It was a practically identical move for the second goal too. This time in the second half, Cancelo cut onto his right from roughly 10 yards outside the Monchengladbach area and sent an in-swinging cross to the far post where Silva was there to head. Only this time, the Portuguese midfielder sent the ball back cross goal for Jesus to tap in. Deliveries like those are the reason pre-assists should become more of a thing in football, giving players like Cancelo the credit that may have otherwise been lost to the stats.

But there was more to Cancelo’s game than just his part in the two goals. The Portuguese “False-Back”, completed 93% of his passes, including 100% of his long balls, had 118 touches (bettered only by Ruben Dias for either side), completed four take-ons and still had time to chip in defensively. Again, it’s testament to Cancelo’s quality that he has been trusted with this role.

“Cancelo offers so much for the team. He’s very pacy and he makes the right decisions defensively, and offensively his quality shines through,” former Man City defender Joleon Lescott said.

“He could play further up the field and he wouldn’t look out of place.”

Lescott went on to call Cancelo the best full-back in England, adding: “Yeah [he replied when asked the question by Rio Ferdinand]. I don’t there’s many full-backs that can play that role that he does.”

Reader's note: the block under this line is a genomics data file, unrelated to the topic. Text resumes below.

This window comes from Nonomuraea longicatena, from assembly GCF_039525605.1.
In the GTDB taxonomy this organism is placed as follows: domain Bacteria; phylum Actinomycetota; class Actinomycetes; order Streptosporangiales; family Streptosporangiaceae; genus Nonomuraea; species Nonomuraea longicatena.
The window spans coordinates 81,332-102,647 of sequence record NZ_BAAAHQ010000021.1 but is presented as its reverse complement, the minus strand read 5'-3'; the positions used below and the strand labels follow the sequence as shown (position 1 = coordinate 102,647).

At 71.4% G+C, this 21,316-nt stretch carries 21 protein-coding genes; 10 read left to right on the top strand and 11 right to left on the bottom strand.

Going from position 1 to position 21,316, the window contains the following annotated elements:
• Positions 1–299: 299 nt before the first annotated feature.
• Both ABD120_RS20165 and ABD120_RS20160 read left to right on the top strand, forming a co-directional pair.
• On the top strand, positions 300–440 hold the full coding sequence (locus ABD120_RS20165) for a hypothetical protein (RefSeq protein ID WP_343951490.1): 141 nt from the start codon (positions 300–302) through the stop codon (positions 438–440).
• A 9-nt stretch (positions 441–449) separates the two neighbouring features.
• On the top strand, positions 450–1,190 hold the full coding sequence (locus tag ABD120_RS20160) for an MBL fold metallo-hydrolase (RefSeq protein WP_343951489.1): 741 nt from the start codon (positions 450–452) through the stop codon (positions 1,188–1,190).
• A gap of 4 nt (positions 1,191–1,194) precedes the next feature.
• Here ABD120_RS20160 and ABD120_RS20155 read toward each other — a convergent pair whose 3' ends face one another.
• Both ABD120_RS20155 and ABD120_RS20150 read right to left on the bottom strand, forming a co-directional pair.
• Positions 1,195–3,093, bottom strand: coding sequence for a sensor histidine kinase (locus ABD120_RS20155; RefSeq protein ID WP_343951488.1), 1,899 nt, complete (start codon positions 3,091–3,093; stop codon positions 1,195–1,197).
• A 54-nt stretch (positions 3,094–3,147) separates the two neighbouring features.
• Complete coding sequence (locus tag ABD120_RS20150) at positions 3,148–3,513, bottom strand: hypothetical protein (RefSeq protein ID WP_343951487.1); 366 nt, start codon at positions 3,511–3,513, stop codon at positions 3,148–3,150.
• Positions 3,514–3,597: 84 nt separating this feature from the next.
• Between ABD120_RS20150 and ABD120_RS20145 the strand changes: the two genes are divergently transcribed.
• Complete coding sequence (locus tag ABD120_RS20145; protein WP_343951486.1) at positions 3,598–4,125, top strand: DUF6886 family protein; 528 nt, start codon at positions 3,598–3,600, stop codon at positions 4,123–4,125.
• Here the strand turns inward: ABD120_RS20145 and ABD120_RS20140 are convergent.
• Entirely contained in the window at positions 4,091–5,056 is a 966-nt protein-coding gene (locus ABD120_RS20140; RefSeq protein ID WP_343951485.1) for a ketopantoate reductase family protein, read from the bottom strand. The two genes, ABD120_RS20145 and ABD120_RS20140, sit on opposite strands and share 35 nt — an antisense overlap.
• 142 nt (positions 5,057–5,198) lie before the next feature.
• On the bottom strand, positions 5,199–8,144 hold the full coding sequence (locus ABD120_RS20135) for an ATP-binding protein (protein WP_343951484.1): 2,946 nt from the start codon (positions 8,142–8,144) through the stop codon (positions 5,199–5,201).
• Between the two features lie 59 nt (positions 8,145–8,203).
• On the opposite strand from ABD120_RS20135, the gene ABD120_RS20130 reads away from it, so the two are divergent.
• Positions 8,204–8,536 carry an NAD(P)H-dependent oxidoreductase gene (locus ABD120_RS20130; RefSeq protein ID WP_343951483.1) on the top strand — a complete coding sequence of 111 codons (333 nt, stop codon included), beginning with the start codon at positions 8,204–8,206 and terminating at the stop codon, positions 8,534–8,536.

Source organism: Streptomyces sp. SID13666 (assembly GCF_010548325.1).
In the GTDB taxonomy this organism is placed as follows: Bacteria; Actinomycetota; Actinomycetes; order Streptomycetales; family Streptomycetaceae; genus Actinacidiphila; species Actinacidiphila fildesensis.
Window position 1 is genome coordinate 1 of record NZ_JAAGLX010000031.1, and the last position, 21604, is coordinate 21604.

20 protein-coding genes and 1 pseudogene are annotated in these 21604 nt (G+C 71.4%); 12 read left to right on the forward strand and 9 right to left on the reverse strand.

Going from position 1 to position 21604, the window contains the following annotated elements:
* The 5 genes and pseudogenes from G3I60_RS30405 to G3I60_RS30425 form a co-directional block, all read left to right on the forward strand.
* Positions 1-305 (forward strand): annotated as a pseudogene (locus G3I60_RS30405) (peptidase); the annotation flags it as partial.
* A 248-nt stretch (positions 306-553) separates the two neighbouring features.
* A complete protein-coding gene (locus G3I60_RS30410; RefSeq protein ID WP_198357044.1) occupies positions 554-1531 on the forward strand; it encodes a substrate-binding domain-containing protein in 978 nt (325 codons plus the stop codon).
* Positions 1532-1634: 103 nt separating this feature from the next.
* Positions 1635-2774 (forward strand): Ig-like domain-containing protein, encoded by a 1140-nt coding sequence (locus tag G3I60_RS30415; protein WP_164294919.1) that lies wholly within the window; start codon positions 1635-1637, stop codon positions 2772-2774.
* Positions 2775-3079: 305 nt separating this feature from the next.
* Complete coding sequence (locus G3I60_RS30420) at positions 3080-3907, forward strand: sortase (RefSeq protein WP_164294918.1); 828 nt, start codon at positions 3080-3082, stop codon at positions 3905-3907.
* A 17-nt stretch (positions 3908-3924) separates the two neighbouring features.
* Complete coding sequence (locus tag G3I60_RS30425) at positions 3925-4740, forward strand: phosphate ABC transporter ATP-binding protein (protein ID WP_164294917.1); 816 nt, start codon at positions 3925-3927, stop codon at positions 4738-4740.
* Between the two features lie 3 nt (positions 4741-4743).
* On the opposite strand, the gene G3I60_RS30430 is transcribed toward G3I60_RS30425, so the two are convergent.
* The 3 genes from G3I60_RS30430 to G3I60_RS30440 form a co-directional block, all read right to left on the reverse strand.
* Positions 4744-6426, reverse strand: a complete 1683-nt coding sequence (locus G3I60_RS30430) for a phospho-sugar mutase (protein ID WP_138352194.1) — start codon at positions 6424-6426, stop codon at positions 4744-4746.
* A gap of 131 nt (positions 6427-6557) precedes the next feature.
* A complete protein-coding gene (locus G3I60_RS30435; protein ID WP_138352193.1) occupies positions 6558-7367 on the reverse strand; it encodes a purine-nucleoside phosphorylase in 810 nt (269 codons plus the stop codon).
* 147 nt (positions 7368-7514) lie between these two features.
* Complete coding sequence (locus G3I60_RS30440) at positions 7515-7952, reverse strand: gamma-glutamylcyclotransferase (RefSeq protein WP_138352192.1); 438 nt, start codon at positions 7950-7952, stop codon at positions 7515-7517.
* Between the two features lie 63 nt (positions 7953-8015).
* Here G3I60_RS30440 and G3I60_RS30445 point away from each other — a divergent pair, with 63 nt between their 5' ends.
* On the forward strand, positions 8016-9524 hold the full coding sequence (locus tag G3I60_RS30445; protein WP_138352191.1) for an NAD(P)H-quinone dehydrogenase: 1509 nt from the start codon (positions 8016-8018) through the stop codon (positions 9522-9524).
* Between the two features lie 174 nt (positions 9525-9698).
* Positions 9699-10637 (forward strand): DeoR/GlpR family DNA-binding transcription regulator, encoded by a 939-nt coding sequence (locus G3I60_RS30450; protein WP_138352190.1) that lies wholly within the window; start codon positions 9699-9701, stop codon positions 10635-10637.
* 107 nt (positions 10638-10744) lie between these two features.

Guardiola should be given some credit for Cancelo’s performances, having spotted the talent to move him into midfield. Unlike with Lahm (who wanted to play as a number 6) there wasn’t an obvious desire from the player to move into midfield, and Cancelo still performs his defensive duties. According to Hargreaves, Guardiola is a genius.

“They have great players but I think they’re really well coached,” he said of Man City.

“Whoever plays, they all know their role incredibly well. I think he [Guardiola] is the ultimate innovator, I think he’s always looked to find a way, even the injuries that they’ve had with Aguero and De Bruyne have only strengthened his positions.

“‘Let’s play another midfield player, let’s dominate the ball more, play it at our speed’ rather than like they did against Liverpool with high transitions, when they got knocked out of the Champions League. This has only strengthened his positions and, to be fair, the results are undeniable.

“The best defence anywhere, with that group of players, with that attack, to dominate the ball, it’s hard to beat.”

But is there a downside to Cancelo playing more centrally? The Portuguese did have a shaky moment in the second half when he came together with Jonas Hofmann inside his own area, causing a penalty check on VAR (though it wasn’t given). And Hargreaves believes Cancelo may not always be able to slot into his midfield role.

He added: “There will be in the Champions League (teams that work out how to expose Cancelo’s movement) probably, when you play a team like Bayern Munich when you’ve got Gnabry, Sane and Coman. If they stay up the pitch, is Cancelo going to go in there? Probably not.”

Until that hypothetical moment comes, however, we can all enjoy Joao Cancelo and the magic he brings to his Man City side.